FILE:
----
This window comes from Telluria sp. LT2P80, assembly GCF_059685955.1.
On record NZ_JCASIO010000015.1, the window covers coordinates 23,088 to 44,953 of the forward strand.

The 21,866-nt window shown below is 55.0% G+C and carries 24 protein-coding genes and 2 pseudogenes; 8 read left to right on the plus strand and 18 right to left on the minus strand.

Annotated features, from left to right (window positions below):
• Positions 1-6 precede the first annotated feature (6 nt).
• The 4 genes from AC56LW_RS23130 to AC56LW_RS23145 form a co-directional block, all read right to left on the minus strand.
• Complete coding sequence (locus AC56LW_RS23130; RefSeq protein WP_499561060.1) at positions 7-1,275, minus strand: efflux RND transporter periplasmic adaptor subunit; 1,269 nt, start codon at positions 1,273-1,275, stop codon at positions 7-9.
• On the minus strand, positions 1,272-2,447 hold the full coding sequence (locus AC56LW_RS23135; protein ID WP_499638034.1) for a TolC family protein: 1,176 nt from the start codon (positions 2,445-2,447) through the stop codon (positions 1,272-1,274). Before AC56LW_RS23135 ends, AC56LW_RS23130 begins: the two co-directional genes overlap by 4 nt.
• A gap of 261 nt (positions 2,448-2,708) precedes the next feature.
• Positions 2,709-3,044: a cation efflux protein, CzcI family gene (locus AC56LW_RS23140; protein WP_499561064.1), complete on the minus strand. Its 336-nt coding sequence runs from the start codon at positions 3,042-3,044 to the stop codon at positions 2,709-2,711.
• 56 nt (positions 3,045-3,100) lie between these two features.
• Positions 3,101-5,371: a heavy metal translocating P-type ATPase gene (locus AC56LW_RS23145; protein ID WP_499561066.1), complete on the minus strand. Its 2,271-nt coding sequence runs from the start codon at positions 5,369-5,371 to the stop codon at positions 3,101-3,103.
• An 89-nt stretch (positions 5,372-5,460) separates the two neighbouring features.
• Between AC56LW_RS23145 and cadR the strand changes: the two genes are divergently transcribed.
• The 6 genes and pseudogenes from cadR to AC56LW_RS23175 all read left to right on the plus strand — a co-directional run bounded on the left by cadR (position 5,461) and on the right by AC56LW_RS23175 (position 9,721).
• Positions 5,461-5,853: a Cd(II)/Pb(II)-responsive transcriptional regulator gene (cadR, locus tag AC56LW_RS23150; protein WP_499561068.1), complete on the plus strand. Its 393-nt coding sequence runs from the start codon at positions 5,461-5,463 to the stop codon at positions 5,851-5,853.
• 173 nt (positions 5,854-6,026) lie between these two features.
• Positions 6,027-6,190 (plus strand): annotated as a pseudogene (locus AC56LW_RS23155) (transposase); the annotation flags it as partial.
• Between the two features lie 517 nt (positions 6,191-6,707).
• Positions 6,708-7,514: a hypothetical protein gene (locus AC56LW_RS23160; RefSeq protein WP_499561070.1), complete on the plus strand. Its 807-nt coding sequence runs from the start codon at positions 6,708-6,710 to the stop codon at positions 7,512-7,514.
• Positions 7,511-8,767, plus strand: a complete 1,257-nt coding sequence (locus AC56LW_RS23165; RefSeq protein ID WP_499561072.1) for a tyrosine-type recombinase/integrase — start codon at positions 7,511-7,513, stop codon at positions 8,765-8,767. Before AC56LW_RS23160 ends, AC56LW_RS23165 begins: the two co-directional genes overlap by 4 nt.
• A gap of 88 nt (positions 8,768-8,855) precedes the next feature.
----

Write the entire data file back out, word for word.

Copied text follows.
This window comes from Telluria sp. LT2P80, assembly GCF_059685955.1.
On record NZ_JCASIO010000015.1, the window covers coordinates 23,088 to 44,953 of the forward strand.

The 21,866-nt window shown below is 55.0% G+C and carries 24 protein-coding genes and 2 pseudogenes; 8 read left to right on the plus strand and 18 right to left on the minus strand.

Annotated features, from left to right (window positions below):
• Positions 1-6 precede the first annotated feature (6 nt).
• The 4 genes from AC56LW_RS23130 to AC56LW_RS23145 form a co-directional block, all read right to left on the minus strand.
• Complete coding sequence (locus AC56LW_RS23130; RefSeq protein WP_499561060.1) at positions 7-1,275, minus strand: efflux RND transporter periplasmic adaptor subunit; 1,269 nt, start codon at positions 1,273-1,275, stop codon at positions 7-9.
• On the minus strand, positions 1,272-2,447 hold the full coding sequence (locus AC56LW_RS23135; protein ID WP_499638034.1) for a TolC family protein: 1,176 nt from the start codon (positions 2,445-2,447) through the stop codon (positions 1,272-1,274). Before AC56LW_RS23135 ends, AC56LW_RS23130 begins: the two co-directional genes overlap by 4 nt.
• A gap of 261 nt (positions 2,448-2,708) precedes the next feature.
• Positions 2,709-3,044: a cation efflux protein, CzcI family gene (locus AC56LW_RS23140; protein WP_499561064.1), complete on the minus strand. Its 336-nt coding sequence runs from the start codon at positions 3,042-3,044 to the stop codon at positions 2,709-2,711.
• 56 nt (positions 3,045-3,100) lie between these two features.
• Positions 3,101-5,371: a heavy metal translocating P-type ATPase gene (locus AC56LW_RS23145; protein ID WP_499561066.1), complete on the minus strand. Its 2,271-nt coding sequence runs from the start codon at positions 5,369-5,371 to the stop codon at positions 3,101-3,103.
• An 89-nt stretch (positions 5,372-5,460) separates the two neighbouring features.
• Between AC56LW_RS23145 and cadR the strand changes: the two genes are divergently transcribed.
• The 6 genes and pseudogenes from cadR to AC56LW_RS23175 all read left to right on the plus strand — a co-directional run bounded on the left by cadR (position 5,461) and on the right by AC56LW_RS23175 (position 9,721).
• Positions 5,461-5,853: a Cd(II)/Pb(II)-responsive transcriptional regulator gene (cadR, locus tag AC56LW_RS23150; protein WP_499561068.1), complete on the plus strand. Its 393-nt coding sequence runs from the start codon at positions 5,461-5,463 to the stop codon at positions 5,851-5,853.
• 173 nt (positions 5,854-6,026) lie between these two features.
• Positions 6,027-6,190 (plus strand): annotated as a pseudogene (locus AC56LW_RS23155) (transposase); the annotation flags it as partial.
• Between the two features lie 517 nt (positions 6,191-6,707).
• Positions 6,708-7,514: a hypothetical protein gene (locus AC56LW_RS23160; RefSeq protein WP_499561070.1), complete on the plus strand. Its 807-nt coding sequence runs from the start codon at positions 6,708-6,710 to the stop codon at positions 7,512-7,514.
• Positions 7,511-8,767, plus strand: a complete 1,257-nt coding sequence (locus AC56LW_RS23165; RefSeq protein ID WP_499561072.1) for a tyrosine-type recombinase/integrase — start codon at positions 7,511-7,513, stop codon at positions 8,765-8,767. Before AC56LW_RS23160 ends, AC56LW_RS23165 begins: the two co-directional genes overlap by 4 nt.
• A gap of 88 nt (positions 8,768-8,855) precedes the next feature.